HIPS is a low-cost, lightweight, and tough plastic. It is recommended as a second material with ABS or PLA in a dual-extruder printer which can be dissolved after printing. 

The ideal drying temperature is 60°C (140°F) for more than 4 hours. 

Polyvinyl Alcohol (PVA)

PVA is a synthetic polymer that is highly soluble in water. It is odorless, non-toxic, and biodegradable. Due to its low melting point, it can jam the extruder nozzle when overheated. 

It is often used as the second material in dual-extruder printers. The ideal drying temperature is 45°C (113°F) for more than 10 hours. 

Drying Filaments in Microwave vs. Other Options

Most people commonly use microwave ovens to dry filaments. As the filament is placed in the microwave oven, the moisture converts into steam and becomes thoroughly dried by the oven’s heat. 

This sounds very easy, but the main difficulty arises when you set the temperature. You must ensure that the temperature is suitable or adjusted according to the filament material so that it does not alter its mechanical properties, causing it to melt. 

A microwave oven is just one of the many options available to dry filaments. 

Some of the other options are: 

Vacuum Bag 

A vacuum bag is commonly used to dry filaments. The filament is placed in an oxygen-free vacuum box where the vacuum valve releases oxygen from the vacuum box. A vacuum gets created, which reduces the moisture content in the filament. 

Vacuum bags are known for their durability and reusability. They have recently made news due to the double-zip and triple-seal turbo valves with leak-proof technology for maximum air expulsion from the vacuum chamber. 


Desiccant is a substance usually found in a tight air pouch that dries filaments. The most popular substance used is silica. It has high absorption properties and is readily available. 

Silica pouches are used in many places, and you can easily collect them in a jar with holes on top. You can put this jar beside your filaments in a secure location, and that’s that. 

3D Filament Box

A specialized 3D filament box is also used to dry filaments by professionals who take drying seriously. It has been recently introduced and has both a heating and drying facility. You just have to set the correct temperature of the filament box. 

There is also a provision to set the drying duration. To avoid filament damage, it can also auto-adjust temperatures according to filament type, humidity, etc. 

It can simultaneously dry filaments and print 3D objects as well, because of which it is becoming increasingly popular. 

Dry Box

Dry Boxes or cabinets are properly sealed plastic boxes where you can dry your filament. Fortunately, you do not have to spend money on a specialized cabinet. You can easily make dry filaments on your own using readily available components. All you need is a large box that fits your spools, some sealing material, and some desiccant (for example, some silica gel). 

Watch the following tutorial to get some ideas on what you can do: 

Final Verdict: Which One Is the Best?

Out of all the options, the 3D filament box is the best since it has a specialized setting for heating and drying. This makes it incredibly easy and reliable. The other options apart from the microwave are also good because they don’t produce heat. Hence, the probability of the filament getting damaged is significantly less.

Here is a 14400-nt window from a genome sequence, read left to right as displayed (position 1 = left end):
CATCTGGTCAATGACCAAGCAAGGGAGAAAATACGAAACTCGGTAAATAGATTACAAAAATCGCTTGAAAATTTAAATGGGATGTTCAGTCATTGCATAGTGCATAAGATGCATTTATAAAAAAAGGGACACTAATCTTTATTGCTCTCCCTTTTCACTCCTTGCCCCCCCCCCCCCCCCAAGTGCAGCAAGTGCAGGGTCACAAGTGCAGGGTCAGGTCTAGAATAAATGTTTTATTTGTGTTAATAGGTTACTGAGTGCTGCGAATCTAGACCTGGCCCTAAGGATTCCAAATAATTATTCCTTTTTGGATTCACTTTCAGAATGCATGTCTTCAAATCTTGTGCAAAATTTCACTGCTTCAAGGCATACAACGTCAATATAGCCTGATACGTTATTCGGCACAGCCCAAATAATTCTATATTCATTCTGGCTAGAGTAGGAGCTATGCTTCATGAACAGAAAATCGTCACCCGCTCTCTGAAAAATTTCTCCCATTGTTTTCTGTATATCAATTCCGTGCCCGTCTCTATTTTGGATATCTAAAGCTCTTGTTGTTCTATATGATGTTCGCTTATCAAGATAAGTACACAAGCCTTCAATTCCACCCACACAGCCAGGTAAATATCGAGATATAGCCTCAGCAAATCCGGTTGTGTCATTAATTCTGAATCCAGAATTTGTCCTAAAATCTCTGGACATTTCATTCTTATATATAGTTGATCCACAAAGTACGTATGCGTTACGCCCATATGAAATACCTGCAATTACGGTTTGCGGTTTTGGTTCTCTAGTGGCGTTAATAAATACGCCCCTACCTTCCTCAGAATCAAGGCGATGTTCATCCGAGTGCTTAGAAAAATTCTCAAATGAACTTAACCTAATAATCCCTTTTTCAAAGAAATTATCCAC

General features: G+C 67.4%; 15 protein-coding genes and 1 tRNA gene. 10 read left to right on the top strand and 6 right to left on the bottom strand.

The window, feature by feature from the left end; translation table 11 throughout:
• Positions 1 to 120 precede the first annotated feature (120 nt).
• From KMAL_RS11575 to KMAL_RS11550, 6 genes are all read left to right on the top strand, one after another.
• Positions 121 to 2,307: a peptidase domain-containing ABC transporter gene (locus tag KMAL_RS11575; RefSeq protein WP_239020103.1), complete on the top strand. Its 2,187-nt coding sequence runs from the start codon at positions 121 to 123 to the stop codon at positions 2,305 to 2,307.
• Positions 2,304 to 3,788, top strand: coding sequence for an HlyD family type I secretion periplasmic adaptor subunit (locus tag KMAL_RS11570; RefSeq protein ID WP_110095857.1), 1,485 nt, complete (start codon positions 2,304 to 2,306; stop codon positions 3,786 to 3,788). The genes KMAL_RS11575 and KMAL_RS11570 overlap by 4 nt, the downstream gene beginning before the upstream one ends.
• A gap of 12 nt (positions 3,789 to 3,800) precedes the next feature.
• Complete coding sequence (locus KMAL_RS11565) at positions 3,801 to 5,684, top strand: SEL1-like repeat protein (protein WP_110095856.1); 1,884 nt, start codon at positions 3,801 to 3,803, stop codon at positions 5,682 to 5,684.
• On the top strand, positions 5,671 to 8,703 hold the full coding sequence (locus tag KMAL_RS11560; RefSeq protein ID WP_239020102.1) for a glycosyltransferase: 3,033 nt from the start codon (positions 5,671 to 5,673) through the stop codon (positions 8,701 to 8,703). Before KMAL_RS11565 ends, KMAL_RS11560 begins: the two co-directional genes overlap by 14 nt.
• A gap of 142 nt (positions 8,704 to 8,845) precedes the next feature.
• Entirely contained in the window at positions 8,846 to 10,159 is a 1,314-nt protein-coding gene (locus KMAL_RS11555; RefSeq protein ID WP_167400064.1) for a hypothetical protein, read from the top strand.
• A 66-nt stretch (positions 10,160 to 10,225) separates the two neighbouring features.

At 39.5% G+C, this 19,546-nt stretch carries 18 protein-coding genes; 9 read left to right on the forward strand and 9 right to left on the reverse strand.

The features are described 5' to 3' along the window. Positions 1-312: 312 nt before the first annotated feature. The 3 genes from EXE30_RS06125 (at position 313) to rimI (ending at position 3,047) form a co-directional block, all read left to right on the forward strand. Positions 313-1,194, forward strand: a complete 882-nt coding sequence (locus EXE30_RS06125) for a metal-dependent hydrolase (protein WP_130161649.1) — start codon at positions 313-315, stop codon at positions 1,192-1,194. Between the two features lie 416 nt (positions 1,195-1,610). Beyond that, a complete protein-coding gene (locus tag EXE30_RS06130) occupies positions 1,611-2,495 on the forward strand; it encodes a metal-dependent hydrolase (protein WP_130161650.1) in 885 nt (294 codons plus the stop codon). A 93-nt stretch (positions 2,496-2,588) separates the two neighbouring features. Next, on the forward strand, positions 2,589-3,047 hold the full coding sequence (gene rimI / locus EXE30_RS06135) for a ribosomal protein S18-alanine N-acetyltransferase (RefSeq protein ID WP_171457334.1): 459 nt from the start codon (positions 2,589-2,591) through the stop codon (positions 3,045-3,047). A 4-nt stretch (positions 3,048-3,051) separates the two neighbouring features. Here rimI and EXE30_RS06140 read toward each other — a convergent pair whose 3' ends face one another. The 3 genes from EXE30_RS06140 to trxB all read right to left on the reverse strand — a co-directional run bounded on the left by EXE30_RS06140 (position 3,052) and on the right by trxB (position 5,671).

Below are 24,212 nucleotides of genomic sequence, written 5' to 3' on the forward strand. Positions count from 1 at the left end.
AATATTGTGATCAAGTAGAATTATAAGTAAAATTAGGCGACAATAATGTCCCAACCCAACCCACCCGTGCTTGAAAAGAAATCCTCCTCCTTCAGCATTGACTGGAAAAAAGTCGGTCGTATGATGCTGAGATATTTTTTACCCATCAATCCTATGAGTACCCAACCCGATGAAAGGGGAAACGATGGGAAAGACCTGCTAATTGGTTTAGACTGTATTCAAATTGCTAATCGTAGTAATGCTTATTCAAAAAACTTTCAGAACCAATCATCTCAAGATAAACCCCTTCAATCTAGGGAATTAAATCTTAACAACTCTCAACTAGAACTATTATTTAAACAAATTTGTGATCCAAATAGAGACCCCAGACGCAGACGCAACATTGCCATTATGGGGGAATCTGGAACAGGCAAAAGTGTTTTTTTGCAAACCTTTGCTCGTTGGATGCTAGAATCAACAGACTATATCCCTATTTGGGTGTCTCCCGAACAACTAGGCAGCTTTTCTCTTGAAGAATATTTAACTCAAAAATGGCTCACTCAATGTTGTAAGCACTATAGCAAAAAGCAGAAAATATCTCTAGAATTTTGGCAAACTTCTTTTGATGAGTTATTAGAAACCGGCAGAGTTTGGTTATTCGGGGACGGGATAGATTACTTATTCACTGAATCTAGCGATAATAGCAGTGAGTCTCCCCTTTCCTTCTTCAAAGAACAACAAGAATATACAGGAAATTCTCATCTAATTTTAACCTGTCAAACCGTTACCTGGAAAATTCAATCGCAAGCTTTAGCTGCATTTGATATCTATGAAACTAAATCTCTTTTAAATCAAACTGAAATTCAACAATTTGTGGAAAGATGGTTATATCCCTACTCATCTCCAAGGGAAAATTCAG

An oven is suitable for plastic filaments like ASA and PET-G that are resistant to high temperatures. 

Therefore, the best source for drying filaments is subjective and would largely depend on what type of material you are using and how quickly you use them after purchase. 

SourceHeat producedBest for
Microwave OvenHeat is produced according to the set temperaturePlastic Filaments like ASA
Vacuum BagNo heatNylon
DesiccantNo heat High Weight filaments
3D Filament BoxAuto adjust with specialized temperatures for dryingAll types of filaments
Dry BoxNo heatAll types of filaments

Precautions To Take While Drying Filaments in the Microwave oven

Even though a microwave oven is hard to control, especially if you like using different materials, it is still useful. You don’t have to purchase anything, and unlike dry boxes or desiccants, you don’t have to wait for a long time. 

However, you have to be cautious when handling a microwave since damages are often irreversible. 

Here are some precautions you need to take: 

  • Set low temperatures. Set the temperature low so that the filaments get heated slowly and dry out without damaging or changing the mechanical properties of the filament. 
  • Use soaked rags. Soak some rags in a glass container and put them inside the microwave along with the filament. The moisture in the rags will use most of the heat to dry itself, leaving only a smaller portion of the heat to dry the moisture in the filament. This will slow the drying of the filament so that unnecessary damage is avoided. 
  • Add salt to the water. You can also add salt to the water used to soak the rags as it increases the conductivity—the more wet rags with salt you put, the faster the filament heats. 
  • Monitor the Drying Process. Keep checking the filaments to see if they are OK. If you have set low temperatures, then return every half an hour to check if the filament has dried. The surface of the filament should be warm and intact. 

Final Takeaway

For excellent 3D printing results, the filament needs to be dry. Wet filaments damage the polymer structure causing irreversible defects to the final product. 

A microwave oven is a common way of drying the filament at the appropriate temperatures. It eliminates any moisture that the filament could have absorbed. 

While other options like a desiccant or a dry box are risk-free, microwaves can cause adverse effects. But they are incredibly effective and do the job much faster. 

You can safely use a microwave oven to dry your filaments by taking proper precautions depending on the material, temperature, and time.

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About Ben

I started 3D printing since 2013 and have learned a lot since then. Because of this I want to share my knowledge of what I have learned in the past years with the community. Currently I own 2 Bambulab X1 Carbon, Prusa SL1S and a Prusa MK3S+. Hope you learn something from my blog after my years of experience in 3D printing.